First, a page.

July is also an excellent month to plant tomatoes, peppers and eggplants from seed. When using plastic mulch to warm the soil and hasten germination, use a cloche or plastic cloche as well to ensure regular watering to prevent plants becoming drought stressed.
Your last frost date should serve as a guideline when planting cold-season vegetables like broccoli, carrots, kohlrabi, turnips and kale indoors two to four weeks prior to their anticipated last frost date. A soil thermometer may be useful in extremely cold environments to ensure seeds germinate at the correct temperatures.
Before sowing outdoor seeds, wait until the ground temperature reaches at least 60 degrees Fahrenheit (16 Celsius). Warm-season crops like beans and squash require warmer soil in order to germinate successfully.
If you want to grow cabbage, Brussels sprouts, cauliflower or Chinese cabbage it is wise to start them in seedling trays as these crops can take five or six weeks from starting their development in a seedling tray to transplanting in your garden.
Watering summer replants daily is key for successful harvests in late July and early August, especially leafy vegetables like kale and spinach that require cool and moist soil conditions. Aim for about one inch per week when watering these types of crops; keep in mind different vegetables may need different times of the day for watering needs.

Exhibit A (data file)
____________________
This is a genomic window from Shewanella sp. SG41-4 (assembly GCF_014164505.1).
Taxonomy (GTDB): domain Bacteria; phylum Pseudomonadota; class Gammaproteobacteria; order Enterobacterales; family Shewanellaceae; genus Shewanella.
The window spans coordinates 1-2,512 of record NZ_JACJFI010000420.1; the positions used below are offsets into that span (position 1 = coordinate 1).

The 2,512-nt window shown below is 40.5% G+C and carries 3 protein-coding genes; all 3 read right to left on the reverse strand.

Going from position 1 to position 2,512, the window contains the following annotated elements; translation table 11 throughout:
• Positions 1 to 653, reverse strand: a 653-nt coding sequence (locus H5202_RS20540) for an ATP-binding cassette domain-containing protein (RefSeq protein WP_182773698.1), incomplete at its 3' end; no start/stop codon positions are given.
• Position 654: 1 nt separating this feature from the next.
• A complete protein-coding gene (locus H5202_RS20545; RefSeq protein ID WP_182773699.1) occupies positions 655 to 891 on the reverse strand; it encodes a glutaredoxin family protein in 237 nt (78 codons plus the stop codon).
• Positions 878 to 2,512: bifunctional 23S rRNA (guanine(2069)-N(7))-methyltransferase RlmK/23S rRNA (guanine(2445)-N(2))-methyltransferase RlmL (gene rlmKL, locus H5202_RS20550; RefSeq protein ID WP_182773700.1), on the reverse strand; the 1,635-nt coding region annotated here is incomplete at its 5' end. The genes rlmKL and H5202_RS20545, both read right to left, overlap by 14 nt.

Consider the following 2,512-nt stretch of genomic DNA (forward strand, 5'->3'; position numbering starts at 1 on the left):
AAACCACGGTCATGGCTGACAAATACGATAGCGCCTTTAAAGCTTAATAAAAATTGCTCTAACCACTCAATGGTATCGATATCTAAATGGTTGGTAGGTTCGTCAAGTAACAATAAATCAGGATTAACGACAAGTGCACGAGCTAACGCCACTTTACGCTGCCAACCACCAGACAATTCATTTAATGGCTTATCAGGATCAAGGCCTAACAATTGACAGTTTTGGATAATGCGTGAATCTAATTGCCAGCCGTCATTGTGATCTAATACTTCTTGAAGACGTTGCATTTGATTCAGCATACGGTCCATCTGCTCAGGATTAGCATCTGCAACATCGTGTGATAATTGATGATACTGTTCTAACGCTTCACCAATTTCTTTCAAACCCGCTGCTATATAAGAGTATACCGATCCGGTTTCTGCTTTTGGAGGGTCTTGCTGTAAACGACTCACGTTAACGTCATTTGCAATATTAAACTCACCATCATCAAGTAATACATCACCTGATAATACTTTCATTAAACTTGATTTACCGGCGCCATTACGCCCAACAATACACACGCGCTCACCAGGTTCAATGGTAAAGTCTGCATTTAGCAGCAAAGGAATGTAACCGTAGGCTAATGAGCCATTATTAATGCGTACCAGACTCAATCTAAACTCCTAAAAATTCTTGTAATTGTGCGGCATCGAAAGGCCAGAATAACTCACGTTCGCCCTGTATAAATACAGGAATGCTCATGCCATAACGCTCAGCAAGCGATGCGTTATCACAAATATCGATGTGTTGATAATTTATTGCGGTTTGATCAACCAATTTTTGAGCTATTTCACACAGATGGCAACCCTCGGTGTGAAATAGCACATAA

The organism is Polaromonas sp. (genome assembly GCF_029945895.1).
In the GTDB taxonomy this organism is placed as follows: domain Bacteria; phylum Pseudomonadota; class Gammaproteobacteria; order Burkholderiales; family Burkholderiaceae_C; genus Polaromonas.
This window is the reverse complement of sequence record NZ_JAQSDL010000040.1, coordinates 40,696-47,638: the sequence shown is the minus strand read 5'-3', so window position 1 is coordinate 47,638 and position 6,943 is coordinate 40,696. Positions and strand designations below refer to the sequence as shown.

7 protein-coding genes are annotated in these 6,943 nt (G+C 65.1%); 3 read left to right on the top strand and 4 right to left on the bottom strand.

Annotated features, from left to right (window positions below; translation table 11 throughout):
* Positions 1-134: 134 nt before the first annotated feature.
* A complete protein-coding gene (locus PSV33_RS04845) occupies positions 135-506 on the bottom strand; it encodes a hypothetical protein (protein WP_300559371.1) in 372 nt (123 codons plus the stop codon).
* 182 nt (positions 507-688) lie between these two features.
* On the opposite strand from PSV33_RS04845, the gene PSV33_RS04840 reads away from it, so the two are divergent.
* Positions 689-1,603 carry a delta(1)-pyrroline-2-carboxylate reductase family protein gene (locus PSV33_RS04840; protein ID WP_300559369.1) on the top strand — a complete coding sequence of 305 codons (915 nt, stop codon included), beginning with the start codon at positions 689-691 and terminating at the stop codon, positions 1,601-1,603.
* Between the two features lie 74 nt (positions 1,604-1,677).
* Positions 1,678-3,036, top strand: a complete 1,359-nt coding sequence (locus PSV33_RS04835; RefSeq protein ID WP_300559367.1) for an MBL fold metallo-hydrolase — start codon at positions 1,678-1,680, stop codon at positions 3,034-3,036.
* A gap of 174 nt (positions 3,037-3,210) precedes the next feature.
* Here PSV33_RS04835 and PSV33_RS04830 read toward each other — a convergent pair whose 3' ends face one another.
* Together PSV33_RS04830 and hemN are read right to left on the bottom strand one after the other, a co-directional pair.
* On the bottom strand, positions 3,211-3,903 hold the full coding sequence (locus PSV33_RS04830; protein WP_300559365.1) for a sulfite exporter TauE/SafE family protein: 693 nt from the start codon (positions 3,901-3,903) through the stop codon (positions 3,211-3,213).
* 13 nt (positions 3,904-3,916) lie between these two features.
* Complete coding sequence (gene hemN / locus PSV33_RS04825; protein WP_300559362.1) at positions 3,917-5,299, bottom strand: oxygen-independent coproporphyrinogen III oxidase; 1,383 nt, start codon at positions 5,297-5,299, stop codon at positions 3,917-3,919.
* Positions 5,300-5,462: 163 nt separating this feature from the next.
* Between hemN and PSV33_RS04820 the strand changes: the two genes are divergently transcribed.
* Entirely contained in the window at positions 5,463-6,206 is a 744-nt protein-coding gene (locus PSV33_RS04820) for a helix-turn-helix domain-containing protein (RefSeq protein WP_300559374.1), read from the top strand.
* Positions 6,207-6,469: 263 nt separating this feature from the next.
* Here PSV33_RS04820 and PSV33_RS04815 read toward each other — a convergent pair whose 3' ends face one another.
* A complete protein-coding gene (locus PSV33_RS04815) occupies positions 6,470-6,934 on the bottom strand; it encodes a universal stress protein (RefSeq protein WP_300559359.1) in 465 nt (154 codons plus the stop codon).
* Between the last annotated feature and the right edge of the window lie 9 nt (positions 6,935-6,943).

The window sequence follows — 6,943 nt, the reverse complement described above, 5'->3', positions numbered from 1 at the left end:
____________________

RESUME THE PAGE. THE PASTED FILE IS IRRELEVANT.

As summer gardens come to a close and days shorten, now is an opportune time to consider expanding your harvest into autumn. Many cool-climate vegetables thrive when planted during fall plantings in Alabama gardens that offer frost protection – providing fresh produce even after tomatoes, peppers and squash have exhausted their supply for this season. By including fall plantings in your vegetable garden you’ll never run out of fresh veggies come wintertime!
Leafy greens like lettuce and spinach thrive in cooler temperatures, as do fast-growing crops like Swiss chard, kale, collards, mustard greens and turnips. You can sow these crops throughout fall to have an endless supply of salad greens for salads and cooking purposes.
Many speedy vegetables take only 8 weeks to harvest, meaning you can plant through August and still harvest your crop before frost sets in. If you want an extended harvest into winter months, try planting cold-hardy crops like kohlrabi which is related to cabbage and broccoli; quickly establishes itself, survives light frost conditions and provides great harvest opportunities in both Summer and Winter!